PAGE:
Go back to normal view
Christmas is so often the time when we look back over the year. We tend to do so individually, as well as Nationally. The BBC celebrating the sporting achievements by such things as Sports Personality of the Year, and reviews of the year.
But of course memory is a very unique thing. There are some who look back through rose tinted glasses, others who find themselves dwelling on painful memories, and perhaps some who choose to forget. And of course there are many whose memory is such, that they are not afforded that choice, as they struggle to recall events.
Any Police Officer will tell you that they even if they interview many eye witnesses from the same event – they will often relate very different accounts. Memory it would seem, is not always a reliable force however old or young we may be.
It is at this point – where I thought my thoughts would be heading towards looking forward in hope. But then I realised I was forgetting something. Something really quite important, that so often gets ignored.
What about the present moment, and no I don’t mean capturing it in a photo – because as soon as you look at that photo, you are in fact looking at the past.
But I mean really experiencing what the present moment is really like. What are you feeling, seeing or sensing right here and right now ?
One person that really knew about presence and the presence of God, was a man named Nicholas Herman, who later became known as Brother Lawrence. He was born in Lorraine, France in the early 1600s and in his early years, lived through the horrors of the 30 year war.
Nicholas had a strong conversion, which led him to seek a deep relationship with God. He worked for a while as the footman to the king’s treasurer. But according to his own words, he was a “great awkward fellow who broke everything.” (no wonder I can relate to this man so well)!
So at the age of 18, feeling pretty worthless, he entered a monastery as a cook, as a way of punishing himself.
But it was there that he developed an amazing way of living his faith through everything he did. His life was a never-ending dialogue with God. He wrote about his experience…and so today, the man who rendered himself worthless and broke everything – ended up being someone who over 400 years later, we are here in Brookland talking about him.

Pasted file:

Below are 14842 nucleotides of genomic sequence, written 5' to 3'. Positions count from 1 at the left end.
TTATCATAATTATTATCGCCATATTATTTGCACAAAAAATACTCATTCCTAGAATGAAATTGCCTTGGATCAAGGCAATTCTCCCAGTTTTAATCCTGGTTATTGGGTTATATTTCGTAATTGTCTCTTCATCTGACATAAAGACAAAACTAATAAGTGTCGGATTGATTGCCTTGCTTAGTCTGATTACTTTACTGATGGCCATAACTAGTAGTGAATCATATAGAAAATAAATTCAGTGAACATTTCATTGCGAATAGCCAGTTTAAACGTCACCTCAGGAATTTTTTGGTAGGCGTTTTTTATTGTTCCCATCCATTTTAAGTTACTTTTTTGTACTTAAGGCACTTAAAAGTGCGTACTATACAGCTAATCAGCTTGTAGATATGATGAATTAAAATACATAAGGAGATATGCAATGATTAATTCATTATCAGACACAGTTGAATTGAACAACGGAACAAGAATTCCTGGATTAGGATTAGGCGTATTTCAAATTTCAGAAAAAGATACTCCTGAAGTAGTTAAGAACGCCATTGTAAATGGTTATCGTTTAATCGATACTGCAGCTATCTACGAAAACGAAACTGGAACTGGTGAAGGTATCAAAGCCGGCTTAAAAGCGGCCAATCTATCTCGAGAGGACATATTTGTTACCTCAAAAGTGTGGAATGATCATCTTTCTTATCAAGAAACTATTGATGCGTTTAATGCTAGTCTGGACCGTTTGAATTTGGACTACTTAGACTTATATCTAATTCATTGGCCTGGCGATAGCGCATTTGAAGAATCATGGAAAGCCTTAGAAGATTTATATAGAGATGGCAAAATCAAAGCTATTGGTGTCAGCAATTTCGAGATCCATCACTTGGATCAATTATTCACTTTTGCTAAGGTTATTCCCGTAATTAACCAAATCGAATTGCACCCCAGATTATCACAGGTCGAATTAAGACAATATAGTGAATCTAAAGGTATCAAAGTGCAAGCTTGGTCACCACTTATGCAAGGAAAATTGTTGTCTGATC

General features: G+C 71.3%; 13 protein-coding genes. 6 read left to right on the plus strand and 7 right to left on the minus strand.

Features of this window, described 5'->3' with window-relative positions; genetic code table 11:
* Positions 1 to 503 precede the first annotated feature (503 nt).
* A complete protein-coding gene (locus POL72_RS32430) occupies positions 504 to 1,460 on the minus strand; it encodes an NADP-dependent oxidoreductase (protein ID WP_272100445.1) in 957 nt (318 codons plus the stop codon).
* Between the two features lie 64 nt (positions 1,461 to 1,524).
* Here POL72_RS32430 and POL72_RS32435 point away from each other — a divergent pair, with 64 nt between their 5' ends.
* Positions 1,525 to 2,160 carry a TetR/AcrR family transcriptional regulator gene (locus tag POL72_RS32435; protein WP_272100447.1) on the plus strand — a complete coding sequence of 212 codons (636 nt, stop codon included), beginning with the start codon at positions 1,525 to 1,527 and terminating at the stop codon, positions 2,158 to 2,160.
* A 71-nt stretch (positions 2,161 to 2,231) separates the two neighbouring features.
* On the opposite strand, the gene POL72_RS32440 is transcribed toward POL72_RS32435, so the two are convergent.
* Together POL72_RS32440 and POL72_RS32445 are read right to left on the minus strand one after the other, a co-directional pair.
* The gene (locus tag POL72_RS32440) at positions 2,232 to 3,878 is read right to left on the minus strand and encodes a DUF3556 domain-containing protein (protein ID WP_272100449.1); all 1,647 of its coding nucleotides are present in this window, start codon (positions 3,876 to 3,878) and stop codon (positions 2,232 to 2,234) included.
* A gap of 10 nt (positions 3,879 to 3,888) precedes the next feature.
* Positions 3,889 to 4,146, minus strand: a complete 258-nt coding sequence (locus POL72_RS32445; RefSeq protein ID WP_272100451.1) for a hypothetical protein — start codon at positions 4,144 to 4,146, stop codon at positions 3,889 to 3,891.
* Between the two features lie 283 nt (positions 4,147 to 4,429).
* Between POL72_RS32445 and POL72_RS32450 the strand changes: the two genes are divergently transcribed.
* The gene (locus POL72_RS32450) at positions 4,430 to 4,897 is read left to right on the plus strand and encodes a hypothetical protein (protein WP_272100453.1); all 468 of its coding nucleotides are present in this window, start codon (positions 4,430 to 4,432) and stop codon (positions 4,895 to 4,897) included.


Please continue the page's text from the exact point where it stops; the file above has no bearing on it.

What he taught us is that it doesn’t matter how clever you are, or indeed how clumsy you are, you are a very important cog, in the wheel of life.
And there is so much to gain from living in the present. If we live in the past, it is too easy to beat ourselves up over things done or not done, wishing that we could have done things differently. And conversely if we live in the future, we are effectively living in a concept.
Living in the present means that we have time to concentrate on the things that we are doing. We might even end up doing them better, maybe even be safer? How many times are accidents caused because our mind is elsewhere. Or how many times do we miss the fact that a friend is in need, by failing to stop and notice those emotions? How many times do we inadvertently hurt someone by appearing indifferent?
I spoke earlier about memory. I am a great believer that our greatest assets to learning about the present - are from those with memory loss including those with dementia. Sadly so often they themselves may feel like a young Brother Lawrence, and feel pretty worthless. But people with poor memory or dementia are the very people who can give us hope.
I am always struck by their trusting openness. There is something liberating that a lot of the unnecessary clutter has gone. And research has shown that even if people forget that you may have visited them– the sense of how you made them feel remains for a long time afterwards.
In other words, they are vessels of love. The clutter has moved aside – and they are able to experience love in its purest form.
If we now return to the first lesson of any carol service – which depicts the story of Adam and Eve….. the one verse that now leaps out to me is “And they hid themselves from the presence of the Lord”. That in itself seems quite a shocking statement.
But the important question to ask is “Why” and in what context?
They hid themselves at a time when they had just been offered the perfect world. The only request was not to eat the fruit of one tree. But it would seem, that a perfect world was not enough, and so they ate of the tree. As a result, their minds were full of clutter, which led them to hide from the presence of the Lord.
The world is not perfect, so neither should we pretend that we humans are perfect. Of course - there are things that we battle with daily, whether it be poor memory, illness or heartache. I am not for one moment dismissing any of those feelings or frustrations.
But I would ask you to remember – those things do not define you as a person. What defines you, is your capacity to love.
We have a choice of cluttering our minds and seeking perfection, and just like Adam and Eve, hide from the presence of the Lord.Or we can be like the dementia sufferer, de clutter our minds, and love in its purest form.
Love came down at Christmas – and it is the greatest gift of all. So why not spend 2018 exploring that love, and savoring every moment of each day, surrounded and comforted by the presence of the Lord.